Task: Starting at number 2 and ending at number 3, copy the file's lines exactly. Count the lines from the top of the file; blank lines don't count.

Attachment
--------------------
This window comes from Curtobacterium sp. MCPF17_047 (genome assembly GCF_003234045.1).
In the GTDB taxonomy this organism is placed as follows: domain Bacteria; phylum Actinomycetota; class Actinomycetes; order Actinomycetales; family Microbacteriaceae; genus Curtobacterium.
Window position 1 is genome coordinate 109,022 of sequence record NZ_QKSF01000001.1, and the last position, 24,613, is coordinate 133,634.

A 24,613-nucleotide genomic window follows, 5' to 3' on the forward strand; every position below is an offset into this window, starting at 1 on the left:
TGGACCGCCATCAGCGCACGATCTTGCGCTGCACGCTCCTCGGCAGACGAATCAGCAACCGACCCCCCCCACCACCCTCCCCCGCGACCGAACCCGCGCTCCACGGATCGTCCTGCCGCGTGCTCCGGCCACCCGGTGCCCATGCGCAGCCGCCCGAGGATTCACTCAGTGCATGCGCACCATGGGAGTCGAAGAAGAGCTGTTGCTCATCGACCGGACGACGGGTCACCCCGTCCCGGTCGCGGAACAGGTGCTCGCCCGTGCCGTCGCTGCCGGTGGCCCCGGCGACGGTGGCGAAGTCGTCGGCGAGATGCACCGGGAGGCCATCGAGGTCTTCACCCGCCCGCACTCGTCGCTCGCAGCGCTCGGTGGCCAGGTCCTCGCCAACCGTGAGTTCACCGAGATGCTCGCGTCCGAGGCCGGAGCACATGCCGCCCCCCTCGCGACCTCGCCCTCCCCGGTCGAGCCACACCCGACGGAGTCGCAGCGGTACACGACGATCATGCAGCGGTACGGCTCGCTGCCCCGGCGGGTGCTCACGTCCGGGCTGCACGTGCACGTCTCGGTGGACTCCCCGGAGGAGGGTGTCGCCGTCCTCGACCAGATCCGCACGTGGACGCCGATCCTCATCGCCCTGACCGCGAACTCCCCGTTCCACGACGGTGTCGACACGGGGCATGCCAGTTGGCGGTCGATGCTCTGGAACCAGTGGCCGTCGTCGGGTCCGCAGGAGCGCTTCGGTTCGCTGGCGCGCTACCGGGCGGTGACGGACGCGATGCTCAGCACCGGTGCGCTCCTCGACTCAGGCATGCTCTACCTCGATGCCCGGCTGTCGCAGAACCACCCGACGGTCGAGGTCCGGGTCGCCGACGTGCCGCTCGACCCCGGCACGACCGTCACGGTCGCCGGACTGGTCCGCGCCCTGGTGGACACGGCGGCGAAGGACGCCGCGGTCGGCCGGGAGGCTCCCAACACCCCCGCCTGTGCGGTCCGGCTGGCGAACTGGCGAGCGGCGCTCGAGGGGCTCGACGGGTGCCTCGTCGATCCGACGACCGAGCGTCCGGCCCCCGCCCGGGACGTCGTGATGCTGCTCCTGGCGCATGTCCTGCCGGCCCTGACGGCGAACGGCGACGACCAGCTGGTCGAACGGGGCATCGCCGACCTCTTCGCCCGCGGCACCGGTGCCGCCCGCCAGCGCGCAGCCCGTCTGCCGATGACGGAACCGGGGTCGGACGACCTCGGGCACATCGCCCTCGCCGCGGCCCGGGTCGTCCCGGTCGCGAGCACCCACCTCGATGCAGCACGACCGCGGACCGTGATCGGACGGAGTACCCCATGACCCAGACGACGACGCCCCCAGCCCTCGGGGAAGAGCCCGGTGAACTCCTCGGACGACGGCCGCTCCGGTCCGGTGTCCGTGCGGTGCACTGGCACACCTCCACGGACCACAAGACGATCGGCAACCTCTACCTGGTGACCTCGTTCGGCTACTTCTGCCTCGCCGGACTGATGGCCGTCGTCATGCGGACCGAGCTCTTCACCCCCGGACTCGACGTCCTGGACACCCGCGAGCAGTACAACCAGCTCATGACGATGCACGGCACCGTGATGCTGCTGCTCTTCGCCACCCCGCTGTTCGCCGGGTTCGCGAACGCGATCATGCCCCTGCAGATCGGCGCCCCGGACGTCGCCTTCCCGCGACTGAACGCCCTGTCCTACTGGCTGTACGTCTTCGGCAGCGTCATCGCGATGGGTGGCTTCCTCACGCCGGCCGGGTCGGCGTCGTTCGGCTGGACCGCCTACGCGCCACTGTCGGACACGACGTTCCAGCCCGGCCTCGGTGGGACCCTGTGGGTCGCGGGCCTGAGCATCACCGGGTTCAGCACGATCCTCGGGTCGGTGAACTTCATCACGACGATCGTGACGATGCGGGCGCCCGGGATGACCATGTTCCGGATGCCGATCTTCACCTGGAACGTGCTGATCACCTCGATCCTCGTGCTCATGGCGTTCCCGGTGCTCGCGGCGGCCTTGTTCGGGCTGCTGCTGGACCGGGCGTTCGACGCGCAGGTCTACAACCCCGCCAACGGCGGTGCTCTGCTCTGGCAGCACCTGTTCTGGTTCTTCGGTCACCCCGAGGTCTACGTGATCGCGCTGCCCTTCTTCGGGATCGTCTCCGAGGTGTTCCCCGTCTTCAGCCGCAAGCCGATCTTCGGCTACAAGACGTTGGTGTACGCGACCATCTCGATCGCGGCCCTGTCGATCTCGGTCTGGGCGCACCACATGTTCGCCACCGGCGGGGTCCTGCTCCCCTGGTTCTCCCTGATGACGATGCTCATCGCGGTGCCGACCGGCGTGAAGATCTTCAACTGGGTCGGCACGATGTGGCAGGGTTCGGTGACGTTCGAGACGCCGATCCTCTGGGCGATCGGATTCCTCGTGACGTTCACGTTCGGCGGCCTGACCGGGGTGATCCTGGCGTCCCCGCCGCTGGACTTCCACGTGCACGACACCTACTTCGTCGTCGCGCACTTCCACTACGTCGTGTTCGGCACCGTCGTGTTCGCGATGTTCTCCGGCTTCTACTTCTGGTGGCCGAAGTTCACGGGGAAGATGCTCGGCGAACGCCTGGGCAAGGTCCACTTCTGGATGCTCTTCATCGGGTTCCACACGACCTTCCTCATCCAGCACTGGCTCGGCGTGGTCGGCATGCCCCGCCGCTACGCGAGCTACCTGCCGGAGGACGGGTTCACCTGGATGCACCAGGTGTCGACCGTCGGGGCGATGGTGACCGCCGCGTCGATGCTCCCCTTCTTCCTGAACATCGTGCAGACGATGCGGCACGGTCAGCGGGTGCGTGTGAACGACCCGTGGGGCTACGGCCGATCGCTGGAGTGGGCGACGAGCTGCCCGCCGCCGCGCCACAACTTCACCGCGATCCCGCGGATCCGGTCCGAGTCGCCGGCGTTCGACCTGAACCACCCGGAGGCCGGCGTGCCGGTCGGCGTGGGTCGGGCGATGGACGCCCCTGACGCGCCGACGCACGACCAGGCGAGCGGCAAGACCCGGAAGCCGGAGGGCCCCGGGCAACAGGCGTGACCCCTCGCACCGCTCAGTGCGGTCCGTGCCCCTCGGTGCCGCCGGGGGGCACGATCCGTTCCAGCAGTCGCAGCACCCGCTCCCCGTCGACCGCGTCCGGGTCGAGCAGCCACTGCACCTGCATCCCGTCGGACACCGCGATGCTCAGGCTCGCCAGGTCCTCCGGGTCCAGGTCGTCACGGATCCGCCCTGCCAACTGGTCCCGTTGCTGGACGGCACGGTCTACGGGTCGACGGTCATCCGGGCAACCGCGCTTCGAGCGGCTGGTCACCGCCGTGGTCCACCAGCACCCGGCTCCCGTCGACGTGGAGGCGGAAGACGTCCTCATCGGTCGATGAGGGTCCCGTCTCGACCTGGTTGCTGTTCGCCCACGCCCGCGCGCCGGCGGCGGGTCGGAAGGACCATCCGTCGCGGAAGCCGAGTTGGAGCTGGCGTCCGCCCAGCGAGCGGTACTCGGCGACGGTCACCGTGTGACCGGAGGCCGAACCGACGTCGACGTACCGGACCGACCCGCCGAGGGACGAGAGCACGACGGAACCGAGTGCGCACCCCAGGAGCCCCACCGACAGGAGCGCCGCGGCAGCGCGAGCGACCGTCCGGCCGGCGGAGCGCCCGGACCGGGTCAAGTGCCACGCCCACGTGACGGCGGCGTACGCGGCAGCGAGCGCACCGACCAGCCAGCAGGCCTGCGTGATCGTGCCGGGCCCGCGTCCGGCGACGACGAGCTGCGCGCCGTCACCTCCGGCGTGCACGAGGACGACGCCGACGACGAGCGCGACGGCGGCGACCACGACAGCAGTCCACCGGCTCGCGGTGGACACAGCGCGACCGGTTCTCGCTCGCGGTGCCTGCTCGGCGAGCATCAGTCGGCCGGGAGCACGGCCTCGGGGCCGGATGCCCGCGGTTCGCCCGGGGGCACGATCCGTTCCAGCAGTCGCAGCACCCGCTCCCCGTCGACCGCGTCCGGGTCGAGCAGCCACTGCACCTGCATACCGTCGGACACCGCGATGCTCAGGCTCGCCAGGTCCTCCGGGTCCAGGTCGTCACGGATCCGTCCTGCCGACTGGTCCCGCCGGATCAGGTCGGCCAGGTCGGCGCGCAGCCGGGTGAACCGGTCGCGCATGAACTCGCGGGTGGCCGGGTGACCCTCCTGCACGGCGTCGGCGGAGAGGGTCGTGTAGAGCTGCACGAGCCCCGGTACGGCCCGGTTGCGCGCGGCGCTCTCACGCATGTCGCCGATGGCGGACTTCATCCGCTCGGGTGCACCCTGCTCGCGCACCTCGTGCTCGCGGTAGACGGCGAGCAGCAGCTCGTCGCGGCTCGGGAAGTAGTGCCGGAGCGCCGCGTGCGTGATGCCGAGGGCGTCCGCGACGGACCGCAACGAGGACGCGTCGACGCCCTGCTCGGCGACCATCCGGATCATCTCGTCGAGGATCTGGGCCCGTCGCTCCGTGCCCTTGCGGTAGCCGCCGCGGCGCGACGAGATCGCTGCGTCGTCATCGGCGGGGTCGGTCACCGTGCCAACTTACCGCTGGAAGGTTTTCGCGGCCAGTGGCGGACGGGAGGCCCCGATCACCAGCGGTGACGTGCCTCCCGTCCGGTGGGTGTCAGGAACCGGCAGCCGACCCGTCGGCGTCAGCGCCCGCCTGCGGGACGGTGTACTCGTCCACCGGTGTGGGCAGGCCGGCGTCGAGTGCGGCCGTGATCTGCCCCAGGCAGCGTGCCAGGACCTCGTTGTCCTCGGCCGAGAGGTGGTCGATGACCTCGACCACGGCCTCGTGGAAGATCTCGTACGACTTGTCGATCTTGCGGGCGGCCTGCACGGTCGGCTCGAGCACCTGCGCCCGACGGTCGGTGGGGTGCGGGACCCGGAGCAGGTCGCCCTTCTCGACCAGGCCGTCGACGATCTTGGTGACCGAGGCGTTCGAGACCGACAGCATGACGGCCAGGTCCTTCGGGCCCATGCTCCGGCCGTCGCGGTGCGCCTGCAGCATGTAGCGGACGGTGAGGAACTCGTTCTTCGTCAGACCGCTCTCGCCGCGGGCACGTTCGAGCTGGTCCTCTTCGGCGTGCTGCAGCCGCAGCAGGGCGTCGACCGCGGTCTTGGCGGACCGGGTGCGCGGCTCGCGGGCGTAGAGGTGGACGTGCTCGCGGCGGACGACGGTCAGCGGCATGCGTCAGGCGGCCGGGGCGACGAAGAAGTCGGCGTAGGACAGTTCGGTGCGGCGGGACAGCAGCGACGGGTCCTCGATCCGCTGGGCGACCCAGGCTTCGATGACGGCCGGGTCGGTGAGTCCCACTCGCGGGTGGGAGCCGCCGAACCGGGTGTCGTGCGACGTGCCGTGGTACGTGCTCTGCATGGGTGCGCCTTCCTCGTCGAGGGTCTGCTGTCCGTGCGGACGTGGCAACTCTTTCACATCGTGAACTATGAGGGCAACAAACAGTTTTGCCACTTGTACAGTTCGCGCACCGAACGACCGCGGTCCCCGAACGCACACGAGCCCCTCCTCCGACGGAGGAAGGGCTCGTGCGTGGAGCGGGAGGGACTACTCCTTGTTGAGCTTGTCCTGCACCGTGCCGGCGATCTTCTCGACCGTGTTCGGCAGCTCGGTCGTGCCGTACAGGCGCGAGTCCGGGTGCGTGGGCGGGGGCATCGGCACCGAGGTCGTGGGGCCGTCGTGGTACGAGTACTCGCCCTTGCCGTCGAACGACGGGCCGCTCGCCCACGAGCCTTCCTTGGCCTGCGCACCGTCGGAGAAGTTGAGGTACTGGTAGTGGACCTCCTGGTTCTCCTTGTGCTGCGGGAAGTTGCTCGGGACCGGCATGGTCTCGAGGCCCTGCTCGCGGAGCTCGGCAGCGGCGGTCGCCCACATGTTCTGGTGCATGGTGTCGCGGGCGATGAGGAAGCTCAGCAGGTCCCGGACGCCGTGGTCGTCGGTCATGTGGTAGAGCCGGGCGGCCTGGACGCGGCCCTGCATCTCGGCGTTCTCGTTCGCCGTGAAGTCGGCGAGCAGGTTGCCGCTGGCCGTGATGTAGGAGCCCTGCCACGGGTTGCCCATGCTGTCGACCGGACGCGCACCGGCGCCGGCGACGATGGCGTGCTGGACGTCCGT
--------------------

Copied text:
In the GTDB taxonomy this organism is placed as follows: domain Bacteria; phylum Actinomycetota; class Actinomycetes; order Actinomycetales; family Microbacteriaceae; genus Curtobacterium.
Window position 1 is genome coordinate 109,022 of sequence record NZ_QKSF01000001.1, and the last position, 24,613, is coordinate 133,634.